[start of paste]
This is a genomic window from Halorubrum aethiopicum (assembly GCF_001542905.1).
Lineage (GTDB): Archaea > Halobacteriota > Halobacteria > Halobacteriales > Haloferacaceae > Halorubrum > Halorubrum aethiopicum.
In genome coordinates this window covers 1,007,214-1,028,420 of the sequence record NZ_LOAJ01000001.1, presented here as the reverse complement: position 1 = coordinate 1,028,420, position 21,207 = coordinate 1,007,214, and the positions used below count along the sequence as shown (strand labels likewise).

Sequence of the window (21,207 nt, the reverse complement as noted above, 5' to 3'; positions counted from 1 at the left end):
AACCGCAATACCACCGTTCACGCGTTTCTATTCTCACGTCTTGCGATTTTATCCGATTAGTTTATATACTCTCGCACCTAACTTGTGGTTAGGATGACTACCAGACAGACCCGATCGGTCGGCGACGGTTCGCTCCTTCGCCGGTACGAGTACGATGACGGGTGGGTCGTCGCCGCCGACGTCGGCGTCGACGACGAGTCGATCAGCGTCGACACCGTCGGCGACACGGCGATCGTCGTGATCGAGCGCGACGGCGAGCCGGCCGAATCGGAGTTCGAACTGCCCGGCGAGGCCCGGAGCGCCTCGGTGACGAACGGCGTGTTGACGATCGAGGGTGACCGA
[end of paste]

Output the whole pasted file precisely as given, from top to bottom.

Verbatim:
This is a genomic window from Halorubrum aethiopicum (assembly GCF_001542905.1).
Lineage (GTDB): Archaea > Halobacteriota > Halobacteria > Halobacteriales > Haloferacaceae > Halorubrum > Halorubrum aethiopicum.
In genome coordinates this window covers 1,007,214-1,028,420 of the sequence record NZ_LOAJ01000001.1, presented here as the reverse complement: position 1 = coordinate 1,028,420, position 21,207 = coordinate 1,007,214, and the positions used below count along the sequence as shown (strand labels likewise).

Sequence of the window (21,207 nt, the reverse complement as noted above, 5' to 3'; positions counted from 1 at the left end):
AACCGCAATACCACCGTTCACGCGTTTCTATTCTCACGTCTTGCGATTTTATCCGATTAGTTTATATACTCTCGCACCTAACTTGTGGTTAGGATGACTACCAGACAGACCCGATCGGTCGGCGACGGTTCGCTCCTTCGCCGGTACGAGTACGATGACGGGTGGGTCGTCGCCGCCGACGTCGGCGTCGACGACGAGTCGATCAGCGTCGACACCGTCGGCGACACGGCGATCGTCGTGATCGAGCGCGACGGCGAGCCGGCCGAATCGGAGTTCGAACTGCCCGGCGAGGCCCGGAGCGCCTCGGTGACGAACGGCGTGTTGACGATCGAGGGTGACCGA